Central American Migrants Camp On A Border Bridge To Texas To Ask For Asylum

Central American Migrants Camp On a Border Bridge To Texas To Ask For Asylum

The border between Mexico and the United States is a pressure cooker. Hundreds of immigrants have blocked the border bridge Thursday separates Matamoros (Tamaulipas) Brownsville (Texas) to demand that the accelerate response to their asylum applications. Protesters wait for several months in Mexico as part of the Protocol Migrant Protection (MPP)A White House policy requiring applicants to wait south of the border while US courts resolve whether they can be protected on US soil. The makeshift camp has paralyzed truck traffic at that point of the border and prevented the transit of thousands of people crossing the checkpoint to work, study and perform other daily activities in both countries.

Immigrants have prevented access to the gatehouse, also known as Gateway, from early in the morning and the US Bureau of Customs and Border Protection (CBP) has deployed about 50 riot elements for closing traffic in both directions. Notimex, the state news agency of Mexico, estimates there are some 500 immigrants at the International Border Crossing while CBP protest figure between 250 and 300 protesters.

Motorists and pedestrians have had to opt for alternative crossing, Brownsville & Matamoros as the bridge, the gatehouse of tomatoes or the passage of the Indians. The border between the two countries is the busiest in the world, with bilateral trade exceeding 600,000 million dollars a year. The metropolitan area between Matamoros and Brownsville is the fourth most populous with about 1.3 million people living on both sides of the wall.


In the center of the protests are the consequences of MPP, a policy that was implemented earlier this year and is known informally as Stay in Mexico. In the days before the closing of the gatehouse, organizations and journalists accused that he was giving only process applications for asylum Mexicans. The University of Syracuse , which has statistical monitoring the legal process of MPP, says that more than 6,300 people waiting in Matamoros while receiving a hearing before US courts.

The bottleneck at the gates of the US causes long waiting times, ranging between four and six months. In the busiest points, dosing applications can be extended to eight months. One of the main criticisms is that asylum seekers waiting in Mexico are facing insecurity and violence contexts. Before the shift to the north of the migrant Caravan of October last year, estimated that the infrastructure Matamoros host city for barely a thousand migrants.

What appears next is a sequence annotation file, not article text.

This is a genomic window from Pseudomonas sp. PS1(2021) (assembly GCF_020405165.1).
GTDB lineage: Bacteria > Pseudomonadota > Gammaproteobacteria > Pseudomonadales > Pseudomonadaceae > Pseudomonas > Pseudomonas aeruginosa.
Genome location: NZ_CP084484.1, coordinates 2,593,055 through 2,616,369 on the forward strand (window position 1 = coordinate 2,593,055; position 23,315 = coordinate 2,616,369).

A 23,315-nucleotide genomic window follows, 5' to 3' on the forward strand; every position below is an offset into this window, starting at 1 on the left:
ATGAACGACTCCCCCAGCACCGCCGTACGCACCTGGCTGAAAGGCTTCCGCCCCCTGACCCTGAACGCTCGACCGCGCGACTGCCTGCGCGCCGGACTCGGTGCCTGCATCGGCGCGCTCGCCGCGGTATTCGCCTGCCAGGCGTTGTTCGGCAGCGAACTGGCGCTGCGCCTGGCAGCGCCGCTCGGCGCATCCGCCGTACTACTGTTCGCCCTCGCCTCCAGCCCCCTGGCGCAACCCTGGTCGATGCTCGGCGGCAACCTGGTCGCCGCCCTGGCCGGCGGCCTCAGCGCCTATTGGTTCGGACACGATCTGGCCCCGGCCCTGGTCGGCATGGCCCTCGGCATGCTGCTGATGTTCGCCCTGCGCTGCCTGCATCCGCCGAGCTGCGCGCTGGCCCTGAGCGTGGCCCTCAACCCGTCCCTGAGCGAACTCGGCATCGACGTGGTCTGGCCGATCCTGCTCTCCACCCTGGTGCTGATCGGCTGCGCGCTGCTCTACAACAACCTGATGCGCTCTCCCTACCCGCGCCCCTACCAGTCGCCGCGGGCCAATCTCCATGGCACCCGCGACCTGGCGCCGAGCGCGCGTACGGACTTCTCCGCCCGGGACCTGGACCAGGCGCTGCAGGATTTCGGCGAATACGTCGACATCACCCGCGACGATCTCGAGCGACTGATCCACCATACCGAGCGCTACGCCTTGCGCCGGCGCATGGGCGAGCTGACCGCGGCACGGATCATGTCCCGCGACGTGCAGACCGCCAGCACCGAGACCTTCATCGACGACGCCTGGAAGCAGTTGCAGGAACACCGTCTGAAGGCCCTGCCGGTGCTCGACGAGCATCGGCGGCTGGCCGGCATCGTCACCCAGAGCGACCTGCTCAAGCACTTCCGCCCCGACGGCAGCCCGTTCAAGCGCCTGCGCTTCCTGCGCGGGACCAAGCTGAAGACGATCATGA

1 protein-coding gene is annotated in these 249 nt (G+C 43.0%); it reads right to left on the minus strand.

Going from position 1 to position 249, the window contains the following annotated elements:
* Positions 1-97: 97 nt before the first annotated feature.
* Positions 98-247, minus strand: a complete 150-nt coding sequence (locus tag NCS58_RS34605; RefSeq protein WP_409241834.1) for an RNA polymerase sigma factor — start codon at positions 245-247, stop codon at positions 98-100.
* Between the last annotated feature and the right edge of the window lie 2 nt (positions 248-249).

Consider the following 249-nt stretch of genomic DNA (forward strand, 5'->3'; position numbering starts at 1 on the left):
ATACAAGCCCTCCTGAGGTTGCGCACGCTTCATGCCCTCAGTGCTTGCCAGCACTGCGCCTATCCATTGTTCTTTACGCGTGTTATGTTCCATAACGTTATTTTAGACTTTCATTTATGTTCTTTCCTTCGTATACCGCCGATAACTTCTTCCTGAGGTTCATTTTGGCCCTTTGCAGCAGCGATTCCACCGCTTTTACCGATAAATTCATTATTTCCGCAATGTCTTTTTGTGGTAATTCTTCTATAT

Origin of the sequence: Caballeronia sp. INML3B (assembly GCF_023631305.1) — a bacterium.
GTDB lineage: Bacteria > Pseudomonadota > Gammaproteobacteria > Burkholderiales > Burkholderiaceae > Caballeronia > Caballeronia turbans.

The city, which has just over half a million inhabitants, is located in Tamaulipas, one of the hot spots of violence and organized crime in Mexico. Last March, a dozen migrants who were traveling by bus from San Fernando, in the center of the state, Reynosa, on the border, was kidnapped. The government linked the disappearance to human trafficking. In September, the United Nations ordered the allegations be investigated eight extrajudicial executionsSupposedly covered by the state police. That same month the mayor of Matamoros was evacuated by a bomb threat. The scourge of violence in the state of northeastern Mexico has been so severe in the last decade that led to Morena, the ruling party, requested the disappearance of powers in Tamaulipas, but the request was rejected.

While Washington has launched in the last four months a series of unilateral and agreements with Mexico and the three countries of North Central to contain migration policies the focus of concern of civil and international organizations is that rights are guaranteed human of people in transit and in the country’s ability to manage immigration crisis. The exodus from the Central American isthmus figure this year more than 800,000 people, according to the Mexican government.
Several groups reported abuse in Mexico
African migrants face military police in Tapachula.
African migrants face military police in Tapachula. EFE

Blocking the frontier bridge in Matamoros is one of the last episodes of tension between immigrant groups and Mexican authorities. Summing Venezuela organization that assists immigrants from that country in the tourist state of Quintana Roo, he has reported this week that about 500 Venezuelans have been held for several hours, even days, at the Cancun airport. The organizations claim that has prevented them from entering Mexico without justification and without being allowed to contact their families, isolated in a room known as “the bubble”.

In Tapachula, near the border with Guatemala, several hundred immigrants from Congo, Angola and Cameroon who have been stranded in Mexico have met in recent days with agents of the National Guard. Immigrants have complained that the authorities have not resolved their applications to regularize their stay in Mexico and have amagado organize a caravan with no response.